Shopee, the leading e-commerce platform in Southeast Asia and Taiwan, launches #TatakPinoy, a virtual trade fair geared towards supporting homegrown Filipino brands and micro, small, and medium enterprises (MSMEs).

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Shopee, the leading e-commerce platform in Southeast Asia and Taiwan, launches #TatakPinoy, a virtual trade fair geared towards supporting homegrown Filipino brands and micro, small, and medium enterprises (MSMEs). 

Shopee consistently advocates for the growth of local businesses. Amid the COVID-19 lockdown, which forced hundreds of Filipino businesses to close physical shops, Shopee supported over 1,000 sellers transitioning online through Shopee’s Seller Masterclasses and its partnerships with the Department of Trade and Industry (DTI), United States Agency for International Development (USAID), and local government units. The initiatives helped Filipino entrepreneurs gain a basic understanding of e-commerce and digital marketing. Sellers were also able to master Shopee’s marketing tools, helping them achieve their maximum potential in e-commerce. 

To further strengthen support for local entrepreneurs, Shopee and DTI are set to launch the very first #TatakPinoy Virtual Trade Fair, a campaign that aims to promote products from Filipino brands and local MSMEs. From February 19 – 21, shoppers can discover local delicacies and pasalubong items, particularly those from Regions XII and IV-A, on Shopee. They can also buy products from Filipina-owned businesses, championed by Shopee and USAID’s partnership to empower local female entrepreneurs.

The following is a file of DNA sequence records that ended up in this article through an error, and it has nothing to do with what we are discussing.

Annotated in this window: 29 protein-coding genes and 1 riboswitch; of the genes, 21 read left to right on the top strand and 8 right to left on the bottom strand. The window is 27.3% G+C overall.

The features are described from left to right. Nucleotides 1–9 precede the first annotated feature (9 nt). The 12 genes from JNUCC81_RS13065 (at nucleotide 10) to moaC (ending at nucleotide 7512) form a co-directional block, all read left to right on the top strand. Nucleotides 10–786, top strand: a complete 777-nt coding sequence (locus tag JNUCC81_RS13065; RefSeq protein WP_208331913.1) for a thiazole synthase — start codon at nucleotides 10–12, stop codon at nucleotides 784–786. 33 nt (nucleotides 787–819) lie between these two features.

In its statement, DTI’s Bureau of Domestic Trade Promotion announced, “The Department of Trade and Industry – Bureau of Domestic Trade Promotion is proud to be a partner for #TatakPinoy on Shopee. This initiative will connect thousands of consumers to more than a hundred MSMEs on one platform. We invite Filipinos from all over the country to patronize and take pride in products that are certified #TatakPinoy from the National Trade Fair Pop-up Store and Go Lokal! Shopee Mall.”

Martin Yu, Director at Shopee Philippines, said, “We strongly believe in the importance of uplifting homegrown entrepreneurs. From microbusinesses to SMEs, these local brands all contribute to the Philippine economy’s growth as a whole. Considering that most local businesses still can’t promote their products outside of online platforms due to the pandemic, Shopee also wants to create the opportunity to showcase the best Filipino brands. We will continue to spearhead campaigns that help reignite pride and demand for local products and drive the growth of the economy.”

Aside from discovering high-quality local craftsmanship and assisting local businesses in the process, shoppers can enjoy exclusive discounts up to 10% off on participating Filipino brands such as Colourette, Vice Cosmetics, and Human Nature. 

Shoppers can also enjoy more deals when they checkout using ShopeePay. For more information about the #TatakPinoy Virtual Trade Fair, visit https://shopee.ph/m/tatak-pinoy